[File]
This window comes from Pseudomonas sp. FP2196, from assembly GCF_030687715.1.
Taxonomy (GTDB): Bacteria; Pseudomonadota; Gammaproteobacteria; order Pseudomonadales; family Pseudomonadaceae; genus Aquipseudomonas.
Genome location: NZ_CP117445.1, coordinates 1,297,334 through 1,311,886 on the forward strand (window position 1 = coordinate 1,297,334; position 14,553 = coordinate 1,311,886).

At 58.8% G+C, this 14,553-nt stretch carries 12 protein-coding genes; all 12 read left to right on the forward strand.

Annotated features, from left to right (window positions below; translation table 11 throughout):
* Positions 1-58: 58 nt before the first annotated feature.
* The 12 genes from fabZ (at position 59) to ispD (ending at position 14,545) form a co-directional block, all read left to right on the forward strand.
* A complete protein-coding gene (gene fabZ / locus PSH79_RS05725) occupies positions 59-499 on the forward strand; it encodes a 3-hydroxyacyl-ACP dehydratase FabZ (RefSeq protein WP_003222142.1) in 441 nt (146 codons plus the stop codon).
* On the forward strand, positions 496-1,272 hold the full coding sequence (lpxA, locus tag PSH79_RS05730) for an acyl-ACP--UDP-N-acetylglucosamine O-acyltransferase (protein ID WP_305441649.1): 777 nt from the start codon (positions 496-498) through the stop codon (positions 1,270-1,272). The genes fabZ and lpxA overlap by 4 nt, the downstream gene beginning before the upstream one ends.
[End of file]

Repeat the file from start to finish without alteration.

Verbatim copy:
This window comes from Pseudomonas sp. FP2196, from assembly GCF_030687715.1.
Taxonomy (GTDB): Bacteria; Pseudomonadota; Gammaproteobacteria; order Pseudomonadales; family Pseudomonadaceae; genus Aquipseudomonas.
Genome location: NZ_CP117445.1, coordinates 1,297,334 through 1,311,886 on the forward strand (window position 1 = coordinate 1,297,334; position 14,553 = coordinate 1,311,886).

At 58.8% G+C, this 14,553-nt stretch carries 12 protein-coding genes; all 12 read left to right on the forward strand.

Annotated features, from left to right (window positions below; translation table 11 throughout):
* Positions 1-58: 58 nt before the first annotated feature.
* The 12 genes from fabZ (at position 59) to ispD (ending at position 14,545) form a co-directional block, all read left to right on the forward strand.
* A complete protein-coding gene (gene fabZ / locus PSH79_RS05725) occupies positions 59-499 on the forward strand; it encodes a 3-hydroxyacyl-ACP dehydratase FabZ (RefSeq protein WP_003222142.1) in 441 nt (146 codons plus the stop codon).
* On the forward strand, positions 496-1,272 hold the full coding sequence (lpxA, locus tag PSH79_RS05730) for an acyl-ACP--UDP-N-acetylglucosamine O-acyltransferase (protein ID WP_305441649.1): 777 nt from the start codon (positions 496-498) through the stop codon (positions 1,270-1,272). The genes fabZ and lpxA overlap by 4 nt, the downstream gene beginning before the upstream one ends.